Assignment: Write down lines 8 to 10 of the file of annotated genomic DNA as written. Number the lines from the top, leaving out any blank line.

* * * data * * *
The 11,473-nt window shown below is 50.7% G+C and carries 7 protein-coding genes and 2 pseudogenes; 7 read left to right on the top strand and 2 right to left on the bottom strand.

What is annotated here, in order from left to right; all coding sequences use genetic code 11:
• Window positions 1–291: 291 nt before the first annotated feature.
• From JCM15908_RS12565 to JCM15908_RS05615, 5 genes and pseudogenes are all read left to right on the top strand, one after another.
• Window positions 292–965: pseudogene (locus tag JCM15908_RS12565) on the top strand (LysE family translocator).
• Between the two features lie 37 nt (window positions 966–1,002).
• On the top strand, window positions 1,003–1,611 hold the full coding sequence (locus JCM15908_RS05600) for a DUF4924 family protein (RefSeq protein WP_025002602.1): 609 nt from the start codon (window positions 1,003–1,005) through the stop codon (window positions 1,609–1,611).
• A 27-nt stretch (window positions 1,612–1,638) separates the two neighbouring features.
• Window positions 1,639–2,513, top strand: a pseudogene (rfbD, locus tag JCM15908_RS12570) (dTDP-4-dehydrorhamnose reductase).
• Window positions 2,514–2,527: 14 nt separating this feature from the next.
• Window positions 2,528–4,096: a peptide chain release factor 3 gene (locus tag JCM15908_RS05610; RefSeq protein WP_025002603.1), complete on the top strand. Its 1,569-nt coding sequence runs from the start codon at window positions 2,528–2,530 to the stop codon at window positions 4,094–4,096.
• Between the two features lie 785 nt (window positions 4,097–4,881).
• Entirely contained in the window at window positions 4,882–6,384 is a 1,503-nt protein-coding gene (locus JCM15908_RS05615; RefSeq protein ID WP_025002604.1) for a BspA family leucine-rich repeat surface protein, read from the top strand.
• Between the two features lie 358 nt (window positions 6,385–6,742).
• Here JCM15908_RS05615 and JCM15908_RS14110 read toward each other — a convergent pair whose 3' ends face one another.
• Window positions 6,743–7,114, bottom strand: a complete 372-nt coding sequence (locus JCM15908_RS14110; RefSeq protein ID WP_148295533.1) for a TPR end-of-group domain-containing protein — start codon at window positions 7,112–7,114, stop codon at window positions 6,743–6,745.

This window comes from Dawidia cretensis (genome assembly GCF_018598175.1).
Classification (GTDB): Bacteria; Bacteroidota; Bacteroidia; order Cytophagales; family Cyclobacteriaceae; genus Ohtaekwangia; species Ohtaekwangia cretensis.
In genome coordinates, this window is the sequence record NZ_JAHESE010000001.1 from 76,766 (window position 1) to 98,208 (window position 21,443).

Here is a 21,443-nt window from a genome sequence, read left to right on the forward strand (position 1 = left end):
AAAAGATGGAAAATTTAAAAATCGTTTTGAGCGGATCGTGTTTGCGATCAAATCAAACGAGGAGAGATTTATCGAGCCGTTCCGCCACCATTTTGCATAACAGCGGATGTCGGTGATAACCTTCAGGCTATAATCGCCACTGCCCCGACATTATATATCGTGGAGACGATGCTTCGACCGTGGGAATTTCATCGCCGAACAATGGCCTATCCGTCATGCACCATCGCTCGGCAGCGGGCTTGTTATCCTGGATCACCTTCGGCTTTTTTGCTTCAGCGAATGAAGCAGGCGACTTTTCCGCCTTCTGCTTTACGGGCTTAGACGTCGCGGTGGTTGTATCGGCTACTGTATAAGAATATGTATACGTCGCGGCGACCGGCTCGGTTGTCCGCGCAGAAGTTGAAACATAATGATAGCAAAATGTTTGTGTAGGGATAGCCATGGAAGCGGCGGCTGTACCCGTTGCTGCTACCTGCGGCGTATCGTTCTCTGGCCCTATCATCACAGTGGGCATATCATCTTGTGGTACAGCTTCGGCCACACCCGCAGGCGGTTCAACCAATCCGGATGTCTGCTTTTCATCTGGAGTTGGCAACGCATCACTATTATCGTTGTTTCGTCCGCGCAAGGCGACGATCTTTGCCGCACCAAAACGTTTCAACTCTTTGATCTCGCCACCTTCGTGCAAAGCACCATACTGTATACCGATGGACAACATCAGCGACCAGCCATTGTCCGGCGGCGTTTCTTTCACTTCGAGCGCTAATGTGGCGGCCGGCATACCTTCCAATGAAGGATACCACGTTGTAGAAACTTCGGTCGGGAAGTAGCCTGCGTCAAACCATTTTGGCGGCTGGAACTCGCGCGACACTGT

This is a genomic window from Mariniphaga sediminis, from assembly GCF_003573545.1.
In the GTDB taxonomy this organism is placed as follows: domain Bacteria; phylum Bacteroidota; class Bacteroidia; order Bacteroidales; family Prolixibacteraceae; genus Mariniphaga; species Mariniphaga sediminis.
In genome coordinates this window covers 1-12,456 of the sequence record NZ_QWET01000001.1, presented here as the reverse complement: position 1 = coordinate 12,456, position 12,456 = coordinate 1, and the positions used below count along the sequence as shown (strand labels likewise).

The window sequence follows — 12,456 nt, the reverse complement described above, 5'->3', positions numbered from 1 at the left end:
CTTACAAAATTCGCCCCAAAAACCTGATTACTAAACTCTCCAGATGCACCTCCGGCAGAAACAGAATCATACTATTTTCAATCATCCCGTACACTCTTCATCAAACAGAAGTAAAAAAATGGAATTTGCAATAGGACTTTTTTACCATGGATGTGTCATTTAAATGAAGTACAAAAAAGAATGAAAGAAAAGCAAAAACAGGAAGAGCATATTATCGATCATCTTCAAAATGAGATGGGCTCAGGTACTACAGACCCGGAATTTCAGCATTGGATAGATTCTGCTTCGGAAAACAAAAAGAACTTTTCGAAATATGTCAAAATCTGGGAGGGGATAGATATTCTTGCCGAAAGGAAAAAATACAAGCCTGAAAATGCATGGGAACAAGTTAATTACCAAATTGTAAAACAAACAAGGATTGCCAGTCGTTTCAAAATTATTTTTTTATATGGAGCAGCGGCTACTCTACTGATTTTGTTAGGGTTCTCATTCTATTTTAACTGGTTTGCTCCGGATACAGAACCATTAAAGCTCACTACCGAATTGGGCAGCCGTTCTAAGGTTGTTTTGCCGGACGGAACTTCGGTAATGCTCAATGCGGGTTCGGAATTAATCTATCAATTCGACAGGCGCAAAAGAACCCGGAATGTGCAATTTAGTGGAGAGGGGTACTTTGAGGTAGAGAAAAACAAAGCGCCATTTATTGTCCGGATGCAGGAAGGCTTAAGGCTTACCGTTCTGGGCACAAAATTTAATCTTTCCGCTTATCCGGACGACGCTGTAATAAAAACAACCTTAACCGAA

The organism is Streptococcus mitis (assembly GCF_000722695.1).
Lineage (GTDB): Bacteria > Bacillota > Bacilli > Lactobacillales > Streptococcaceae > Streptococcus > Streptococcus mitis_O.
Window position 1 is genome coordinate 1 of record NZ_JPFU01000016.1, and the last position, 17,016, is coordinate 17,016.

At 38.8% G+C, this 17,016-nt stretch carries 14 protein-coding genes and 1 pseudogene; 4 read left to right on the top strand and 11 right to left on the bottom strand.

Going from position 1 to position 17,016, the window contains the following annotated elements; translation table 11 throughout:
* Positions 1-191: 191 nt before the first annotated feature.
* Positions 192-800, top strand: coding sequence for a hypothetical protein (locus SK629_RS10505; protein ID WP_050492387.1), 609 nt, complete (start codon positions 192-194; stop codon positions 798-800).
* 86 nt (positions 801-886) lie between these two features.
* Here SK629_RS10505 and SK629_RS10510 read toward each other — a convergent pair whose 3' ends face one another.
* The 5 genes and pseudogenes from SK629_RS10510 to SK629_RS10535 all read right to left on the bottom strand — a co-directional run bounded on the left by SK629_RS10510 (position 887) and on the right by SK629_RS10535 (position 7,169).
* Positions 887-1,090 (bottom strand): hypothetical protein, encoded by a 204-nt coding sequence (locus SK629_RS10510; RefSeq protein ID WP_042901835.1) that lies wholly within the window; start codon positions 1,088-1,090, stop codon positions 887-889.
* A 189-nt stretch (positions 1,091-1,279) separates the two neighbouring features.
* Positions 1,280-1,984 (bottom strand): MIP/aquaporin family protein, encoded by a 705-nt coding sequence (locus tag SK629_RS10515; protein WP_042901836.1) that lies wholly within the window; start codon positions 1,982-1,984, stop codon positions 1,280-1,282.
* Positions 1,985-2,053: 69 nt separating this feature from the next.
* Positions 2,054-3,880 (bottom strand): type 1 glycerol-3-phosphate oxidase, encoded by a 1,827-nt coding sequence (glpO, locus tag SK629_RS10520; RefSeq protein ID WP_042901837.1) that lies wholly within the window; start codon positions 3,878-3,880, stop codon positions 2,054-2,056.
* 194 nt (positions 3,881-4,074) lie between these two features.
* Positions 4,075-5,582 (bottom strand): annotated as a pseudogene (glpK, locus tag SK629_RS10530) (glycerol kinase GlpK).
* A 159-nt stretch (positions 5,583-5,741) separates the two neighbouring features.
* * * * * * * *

• A 27-nt stretch (window positions 1,612–1,638) separates the two neighbouring features.
• Window positions 1,639–2,513, top strand: a pseudogene (rfbD, locus tag JCM15908_RS12570) (dTDP-4-dehydrorhamnose reductase).
• Window positions 2,514–2,527: 14 nt separating this feature from the next.